Dolphin-Safe Tuna – Anything But Safe

"You’ll be damned if you do, and damned if you don’t."

There never ceases to be good examples of just how true Eleanor Roosevelt’s quote is.

Via Jason Kottke’s blog, I discovered marine biology grad student Dave Shiffman’s interesting debate The Ecological Disaster That Is Dolphin-Safe Tuna that sheds some unique perspectives on the concept of "dolphin-safe" tuna, its effects on sustainable commercial tuna fishing, and the impacts of bycatch.

Dolphin-Safe logoThe gist of the article is that we’ve blindly allowed activists to recklessly prioritize the well-being of one group of aquatic animals at the expense of many others.   This is largely because it’s easier for our collective conscience to identify with smart, friendly dolphins than other species that aren’t as easily empathized with because they seem less cute or intelligent.   As a result, government-mandated dolphin-safe fishing practices have unintentionally had devastating effects for a much broader range of oceanic creatures.

For every 1 dolphin saved, 382 Mahi-Mahi, 188 Wahoo, 82 Yellowtail & other large fish, 27 sharks, nearly 1,200 smaller fish, and a number of sea turtles and various other sea-life.

(To make matters worse, dolphin-safe fishing methods result in far more young tuna being caught rather than the more mature tuna who have already been reproducing, thereby making food supplies even more scarce for the very dolphins we’re striving to save.)

So the thorny ethical dilemma is whether it’s worth saving dolphins at the expense of sea turtles, sharks, and many other endangered fish species.   Should we protect dolphins — who we have reason to believe are sentient mammals with intelligence that rivals our own — even if it means fishing some other sea-life right into extinction?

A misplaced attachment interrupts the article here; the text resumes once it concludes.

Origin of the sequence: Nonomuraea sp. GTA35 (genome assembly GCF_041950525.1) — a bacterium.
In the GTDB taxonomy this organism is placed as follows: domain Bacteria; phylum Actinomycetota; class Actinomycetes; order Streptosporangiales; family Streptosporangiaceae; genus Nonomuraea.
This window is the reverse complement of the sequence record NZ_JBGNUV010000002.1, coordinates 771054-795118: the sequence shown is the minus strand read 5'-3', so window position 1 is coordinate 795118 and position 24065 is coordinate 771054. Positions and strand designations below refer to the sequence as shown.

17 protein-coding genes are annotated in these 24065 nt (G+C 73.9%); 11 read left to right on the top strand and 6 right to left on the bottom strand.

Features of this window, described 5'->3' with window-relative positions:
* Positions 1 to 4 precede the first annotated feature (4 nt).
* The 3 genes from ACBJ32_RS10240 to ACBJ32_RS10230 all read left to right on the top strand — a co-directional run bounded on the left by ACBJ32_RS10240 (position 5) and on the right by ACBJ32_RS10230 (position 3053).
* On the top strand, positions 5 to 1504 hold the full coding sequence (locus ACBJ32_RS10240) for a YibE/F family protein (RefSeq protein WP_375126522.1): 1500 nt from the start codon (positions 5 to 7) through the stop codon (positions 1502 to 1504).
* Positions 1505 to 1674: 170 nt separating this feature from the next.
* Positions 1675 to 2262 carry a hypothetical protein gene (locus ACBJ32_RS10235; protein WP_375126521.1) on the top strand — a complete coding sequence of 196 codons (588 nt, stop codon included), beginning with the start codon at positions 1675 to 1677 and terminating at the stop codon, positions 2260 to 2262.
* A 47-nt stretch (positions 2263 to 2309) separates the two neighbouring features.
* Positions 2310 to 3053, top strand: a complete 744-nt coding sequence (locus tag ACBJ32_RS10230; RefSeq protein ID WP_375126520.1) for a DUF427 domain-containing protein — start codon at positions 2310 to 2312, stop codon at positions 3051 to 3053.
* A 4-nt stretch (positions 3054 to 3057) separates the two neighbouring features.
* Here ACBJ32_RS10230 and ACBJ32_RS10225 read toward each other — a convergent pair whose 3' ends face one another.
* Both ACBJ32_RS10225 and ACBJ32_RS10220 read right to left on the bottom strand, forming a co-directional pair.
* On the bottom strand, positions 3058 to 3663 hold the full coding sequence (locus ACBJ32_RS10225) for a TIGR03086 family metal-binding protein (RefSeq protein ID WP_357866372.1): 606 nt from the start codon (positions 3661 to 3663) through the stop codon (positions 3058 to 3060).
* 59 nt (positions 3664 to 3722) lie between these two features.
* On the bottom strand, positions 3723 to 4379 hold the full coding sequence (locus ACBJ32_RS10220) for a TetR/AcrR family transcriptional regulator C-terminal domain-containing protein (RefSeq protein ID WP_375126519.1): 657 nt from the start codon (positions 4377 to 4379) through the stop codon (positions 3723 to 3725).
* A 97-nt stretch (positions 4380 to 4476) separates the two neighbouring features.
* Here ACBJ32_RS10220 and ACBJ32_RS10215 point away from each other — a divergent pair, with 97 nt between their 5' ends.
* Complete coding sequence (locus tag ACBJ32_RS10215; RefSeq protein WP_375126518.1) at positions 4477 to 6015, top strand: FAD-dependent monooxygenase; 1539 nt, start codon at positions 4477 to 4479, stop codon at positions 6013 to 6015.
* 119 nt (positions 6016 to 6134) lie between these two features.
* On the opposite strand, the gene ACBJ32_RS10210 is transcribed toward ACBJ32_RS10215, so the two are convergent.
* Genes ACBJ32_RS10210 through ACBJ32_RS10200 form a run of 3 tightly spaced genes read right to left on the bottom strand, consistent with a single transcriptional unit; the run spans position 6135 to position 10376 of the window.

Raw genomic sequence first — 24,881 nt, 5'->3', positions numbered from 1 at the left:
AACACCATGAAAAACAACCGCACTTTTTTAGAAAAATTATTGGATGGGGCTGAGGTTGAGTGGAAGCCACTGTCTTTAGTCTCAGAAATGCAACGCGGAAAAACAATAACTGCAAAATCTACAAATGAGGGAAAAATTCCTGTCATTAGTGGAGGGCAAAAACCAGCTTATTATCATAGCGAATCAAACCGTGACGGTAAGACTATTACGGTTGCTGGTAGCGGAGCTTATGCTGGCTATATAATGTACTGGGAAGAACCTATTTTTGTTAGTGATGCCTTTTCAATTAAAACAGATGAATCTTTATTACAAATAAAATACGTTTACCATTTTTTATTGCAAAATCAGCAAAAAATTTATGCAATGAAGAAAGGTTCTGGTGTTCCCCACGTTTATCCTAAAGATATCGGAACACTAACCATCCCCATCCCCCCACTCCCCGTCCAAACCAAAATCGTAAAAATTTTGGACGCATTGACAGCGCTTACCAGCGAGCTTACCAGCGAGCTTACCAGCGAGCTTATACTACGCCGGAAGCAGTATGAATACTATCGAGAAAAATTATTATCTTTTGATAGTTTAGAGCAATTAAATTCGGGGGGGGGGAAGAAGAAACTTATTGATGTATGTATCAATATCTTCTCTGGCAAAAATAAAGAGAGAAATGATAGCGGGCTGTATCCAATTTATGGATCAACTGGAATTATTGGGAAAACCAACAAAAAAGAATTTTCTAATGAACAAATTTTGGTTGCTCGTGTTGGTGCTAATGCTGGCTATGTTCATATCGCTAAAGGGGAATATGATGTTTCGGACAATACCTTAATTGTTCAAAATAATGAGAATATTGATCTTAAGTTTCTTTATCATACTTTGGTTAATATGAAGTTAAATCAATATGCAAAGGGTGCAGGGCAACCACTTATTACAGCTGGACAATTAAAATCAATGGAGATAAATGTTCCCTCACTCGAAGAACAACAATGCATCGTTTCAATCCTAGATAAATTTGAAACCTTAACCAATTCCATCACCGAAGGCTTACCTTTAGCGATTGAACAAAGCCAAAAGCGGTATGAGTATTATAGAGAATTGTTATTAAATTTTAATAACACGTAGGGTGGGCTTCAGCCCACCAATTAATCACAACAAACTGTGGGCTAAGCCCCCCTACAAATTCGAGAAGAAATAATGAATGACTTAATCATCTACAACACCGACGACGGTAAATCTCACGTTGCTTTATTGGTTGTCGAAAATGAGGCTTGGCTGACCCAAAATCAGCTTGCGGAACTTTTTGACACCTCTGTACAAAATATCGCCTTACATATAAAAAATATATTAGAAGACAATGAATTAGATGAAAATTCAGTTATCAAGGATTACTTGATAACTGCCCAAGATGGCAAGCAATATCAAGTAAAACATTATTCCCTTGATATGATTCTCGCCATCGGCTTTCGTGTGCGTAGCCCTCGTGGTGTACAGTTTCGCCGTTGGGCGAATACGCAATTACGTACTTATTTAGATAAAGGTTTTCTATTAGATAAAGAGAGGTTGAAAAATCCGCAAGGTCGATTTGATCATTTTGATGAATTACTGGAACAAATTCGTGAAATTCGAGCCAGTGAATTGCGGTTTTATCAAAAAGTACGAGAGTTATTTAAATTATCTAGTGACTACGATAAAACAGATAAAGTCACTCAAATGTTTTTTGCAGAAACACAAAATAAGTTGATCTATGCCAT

2 Comments

  1. I think dolphins are the most adorable creature on earth, please help save them. They are so smart and save people lives.

  2. Rob, your post raises some va;lid points on issues … some of which have bedeviled environmental concerns for decades.

    You note that "it’s easier for our collective conscience to identify with smart, friendly dolphins than other species that aren’t as easily empathized with because they seem less cute or intelligent," and you're absolutely correct. This is just the latest example of what has been called the 'panda principal' going the extra distance for the cute, cuddly-seeming endangered species.

    While the study does raise genuine concerns over the – I believe – unexpected, unintended consequences of 'dolphin safe' policies, I see it as a call for action … not to do away with such policies, but to adjust them, fine-tune them, re-direct and re-apply them based upon what has been learned since their first application.

    Great post … thanks for sharing.

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